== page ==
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First Responder Resiliency ProgramImage by: Movember
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13 September 2022

Shoulder to Shoulder: A Resiliency Program Built for First Responders, by First Responders

Movember
3 minutes read time

There is growing evidence that first responders are at a significantly increased risk of poor mental health and suicide.

Although many programs that aim to support these groups already exist, a 2019 report commissioned by Movember and conducted by men’s health researcher Dr. Don McCreary, found a lack of publicly available evidence showing the effectiveness of such programs.

Based on the report, Movember launched the Veterans and First Responders Mental Health Grant Program in September 2020, with the aim of identifying promising mental health or suicide prevention programs and collaborating with those projects to demonstrate their effectiveness through rigorous program evaluation.

One of the projects being supported is the First Responder Resiliency Program (FRRP), developed by Canadian wellbeing organization Blueprint. This upstream mental health support program was built for first responders, by first responders.

After a number of suicides shook the British Columbia firefighter community to its core, there was a call for more education and action – more conversations and the resources needed to have those conversations -- not just at the organizational level, but on the individual level as well.

“Part of the magic is that this program belongs to first responders. The firefighters – it’s their program. The collaboration is probably the most important part of this,” shares Blueprint Co-founder, Dr. Duncan Shields.

The design of the program began by inviting the first responder community to the conversation, interviewing thirty-five firefighters and police officers, from different career stages, to consider their experiences with the various stressors and support that play into their day-to-day lives.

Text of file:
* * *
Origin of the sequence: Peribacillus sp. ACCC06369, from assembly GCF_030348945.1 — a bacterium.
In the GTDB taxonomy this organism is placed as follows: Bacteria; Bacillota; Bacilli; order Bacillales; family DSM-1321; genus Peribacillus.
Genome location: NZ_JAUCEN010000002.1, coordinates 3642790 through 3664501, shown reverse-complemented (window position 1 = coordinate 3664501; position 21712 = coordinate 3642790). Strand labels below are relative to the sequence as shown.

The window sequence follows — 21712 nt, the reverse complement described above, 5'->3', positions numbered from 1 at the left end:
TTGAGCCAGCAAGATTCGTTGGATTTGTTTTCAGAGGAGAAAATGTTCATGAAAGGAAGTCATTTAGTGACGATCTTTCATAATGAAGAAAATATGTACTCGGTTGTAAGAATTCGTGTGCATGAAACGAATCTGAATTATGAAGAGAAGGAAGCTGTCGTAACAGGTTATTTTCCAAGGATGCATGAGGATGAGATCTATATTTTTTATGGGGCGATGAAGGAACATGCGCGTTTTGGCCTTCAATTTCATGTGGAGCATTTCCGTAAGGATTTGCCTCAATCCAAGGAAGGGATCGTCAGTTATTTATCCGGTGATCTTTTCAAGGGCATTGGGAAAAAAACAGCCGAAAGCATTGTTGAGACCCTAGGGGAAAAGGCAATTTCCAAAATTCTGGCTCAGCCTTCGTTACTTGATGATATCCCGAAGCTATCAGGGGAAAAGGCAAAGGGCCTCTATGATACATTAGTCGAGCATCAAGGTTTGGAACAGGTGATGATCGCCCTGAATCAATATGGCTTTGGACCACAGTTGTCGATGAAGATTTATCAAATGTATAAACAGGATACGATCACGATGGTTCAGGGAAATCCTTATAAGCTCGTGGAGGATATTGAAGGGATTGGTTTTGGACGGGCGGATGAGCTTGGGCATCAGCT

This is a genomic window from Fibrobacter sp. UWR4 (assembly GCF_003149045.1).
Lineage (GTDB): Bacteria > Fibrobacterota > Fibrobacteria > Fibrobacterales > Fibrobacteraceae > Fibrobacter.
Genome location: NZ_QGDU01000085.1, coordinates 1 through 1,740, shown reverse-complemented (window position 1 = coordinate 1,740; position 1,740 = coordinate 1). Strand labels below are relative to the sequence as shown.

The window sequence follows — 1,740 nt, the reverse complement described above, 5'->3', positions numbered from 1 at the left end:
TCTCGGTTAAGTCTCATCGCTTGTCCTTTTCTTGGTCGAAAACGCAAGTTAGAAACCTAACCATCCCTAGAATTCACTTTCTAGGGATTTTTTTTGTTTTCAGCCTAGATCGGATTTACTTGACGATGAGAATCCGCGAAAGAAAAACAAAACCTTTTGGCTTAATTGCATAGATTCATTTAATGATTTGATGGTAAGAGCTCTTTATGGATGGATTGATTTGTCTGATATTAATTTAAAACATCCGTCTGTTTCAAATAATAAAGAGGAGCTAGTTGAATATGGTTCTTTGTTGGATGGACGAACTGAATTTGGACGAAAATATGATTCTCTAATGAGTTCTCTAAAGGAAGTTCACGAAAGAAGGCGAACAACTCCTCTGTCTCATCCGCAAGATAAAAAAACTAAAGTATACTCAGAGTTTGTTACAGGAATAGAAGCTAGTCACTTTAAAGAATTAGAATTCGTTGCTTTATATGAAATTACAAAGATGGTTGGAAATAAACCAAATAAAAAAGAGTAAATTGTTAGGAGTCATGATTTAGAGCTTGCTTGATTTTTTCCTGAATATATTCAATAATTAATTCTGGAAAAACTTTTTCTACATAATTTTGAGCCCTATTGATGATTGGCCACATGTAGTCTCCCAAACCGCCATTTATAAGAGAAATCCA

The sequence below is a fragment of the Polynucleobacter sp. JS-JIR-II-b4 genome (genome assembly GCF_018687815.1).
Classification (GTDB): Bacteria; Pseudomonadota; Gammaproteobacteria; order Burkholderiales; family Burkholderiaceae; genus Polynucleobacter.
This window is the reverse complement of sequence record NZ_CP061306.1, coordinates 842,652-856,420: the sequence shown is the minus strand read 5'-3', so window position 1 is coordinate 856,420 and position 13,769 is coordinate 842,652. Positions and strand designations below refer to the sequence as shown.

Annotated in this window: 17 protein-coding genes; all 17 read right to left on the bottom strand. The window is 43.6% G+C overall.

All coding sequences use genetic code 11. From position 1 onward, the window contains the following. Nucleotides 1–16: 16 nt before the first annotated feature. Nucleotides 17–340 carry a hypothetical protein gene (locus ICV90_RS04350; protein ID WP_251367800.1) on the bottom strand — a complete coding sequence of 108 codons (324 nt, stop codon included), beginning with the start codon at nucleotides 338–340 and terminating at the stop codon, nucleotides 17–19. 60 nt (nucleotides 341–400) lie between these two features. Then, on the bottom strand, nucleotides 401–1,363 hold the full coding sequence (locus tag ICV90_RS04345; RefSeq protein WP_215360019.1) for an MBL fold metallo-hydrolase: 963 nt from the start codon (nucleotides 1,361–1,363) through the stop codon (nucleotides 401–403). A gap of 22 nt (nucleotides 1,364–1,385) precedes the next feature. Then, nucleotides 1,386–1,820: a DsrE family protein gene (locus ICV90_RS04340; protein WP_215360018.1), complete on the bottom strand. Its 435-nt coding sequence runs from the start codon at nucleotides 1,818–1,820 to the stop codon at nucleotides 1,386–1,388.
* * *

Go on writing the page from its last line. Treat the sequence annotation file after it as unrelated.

Over the course of four days at Maple Ridge’s Loon Lake, eight first responders come together at this residential retreat for an intensive and transformative 34 hours of resiliency and wellbeing skill development.

“With trauma therapy, you’re actually creating programs with intervention. Considering how you can begin to help people process the trauma that they’ve experienced either in their personal or professional lives. And we look at it as trauma growth, so people can move beyond the trauma into lives that aren’t hindered by the trauma,” explains Blueprint Co-founder, Dr. David Kuhl, “With resilience, it’s focusing on how we can enable people in their social environment, physical, workplace environment, to actually be well in their whole selves. It’s their psychological wellbeing, spiritual, physical wellbeing, and what are some of the skills and tools that we can equip people with, so that they’re not as affected by the trauma that they’re exposed to.”

Participants have shared that after opening up about their personal or professional trauma, a ripple of permission-giving to be completely vulnerable spreads across the entire group as they come to realize that they’re not alone in what they’re feeling.

" Being vulnerable takes great strength. - Steve Farina, VP of the BC Professional Fire Fighters’ Association "

Shane Rivet, Lieutenant for Vancouver Fire, has been through the program and now helps to lead sessions at the retreat. Reflecting on his time at Loon Lake, the impact on his life, and his hope for the future, Shane said, “The hope for myself is that I keep coming back, and giving back to this program, because it has given me so much that I want to give back as much as I can. If you get enough people through this, the ripple effect will move into each department that sends people here, and eventually over time, change the culture.”

Learn more about the impact of the Veterans and First Responders programs your dollars are funding at movember.com/impact

If you or someone you know is in crisis, or needs emotional support we urge you to head to movember.com/getsupport for crisis support options. To speak with someone immediately, contact your local 24-hour support service.